Stephen Ganyard has a great op-ed in the NYT today on how disasters are local and ‘flat’ training exercises (flat as in zero overhead and broad participation) can generate tinkering activity that can be used to create “$25 solutions to multimillion dollar problems.” I’m as much a fan of Golden Phoenix as anyone, but it needs to be said: this is an inefficient way of solving a broader problem.
Think of each one of these exercises as a point on a timeline, where information transfer takes place that enables that tinkering (key to any kind of success). Any innovation that occurs beyond the actual exercise (Ganyard’s example of Angel Flight West and Project K.I.D.) is residual. You’re much better off seeing a trendline rather than isolated points. (Sure you can connect the dots, but that’s a classic federal government trick to lie to everyone.)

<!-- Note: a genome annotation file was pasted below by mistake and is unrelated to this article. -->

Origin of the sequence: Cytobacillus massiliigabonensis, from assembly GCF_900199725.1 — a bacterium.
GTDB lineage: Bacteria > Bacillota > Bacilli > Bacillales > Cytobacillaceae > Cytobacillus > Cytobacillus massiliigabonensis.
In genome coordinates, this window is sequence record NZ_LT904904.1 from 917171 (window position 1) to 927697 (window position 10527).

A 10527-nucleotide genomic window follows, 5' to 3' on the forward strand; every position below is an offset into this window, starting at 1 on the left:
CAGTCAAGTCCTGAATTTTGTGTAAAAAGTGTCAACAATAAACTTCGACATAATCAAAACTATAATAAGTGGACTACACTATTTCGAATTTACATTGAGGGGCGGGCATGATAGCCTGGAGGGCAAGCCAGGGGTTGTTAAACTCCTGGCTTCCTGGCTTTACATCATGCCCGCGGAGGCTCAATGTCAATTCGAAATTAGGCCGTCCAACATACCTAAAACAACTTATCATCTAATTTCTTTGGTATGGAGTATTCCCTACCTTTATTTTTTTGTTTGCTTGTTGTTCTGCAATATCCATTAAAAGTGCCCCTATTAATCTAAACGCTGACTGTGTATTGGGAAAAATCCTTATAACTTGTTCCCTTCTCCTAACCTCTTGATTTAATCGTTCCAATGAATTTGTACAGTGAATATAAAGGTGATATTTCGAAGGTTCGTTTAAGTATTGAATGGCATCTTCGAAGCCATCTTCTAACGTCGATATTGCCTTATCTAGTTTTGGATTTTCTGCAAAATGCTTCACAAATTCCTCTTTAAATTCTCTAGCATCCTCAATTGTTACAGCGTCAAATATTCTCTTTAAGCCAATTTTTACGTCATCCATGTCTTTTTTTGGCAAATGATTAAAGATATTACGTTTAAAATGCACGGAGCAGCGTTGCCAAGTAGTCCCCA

Information platforms actually provide a way to maintain strong information links that enable strong information transfer over time. By building those information platforms from the bottom up rather than top down (i.e. fusion centers that I can’t access for some byzantine reason) we can see this same type of tinkering activity occur as a function of leadership rather than a residual byproduct.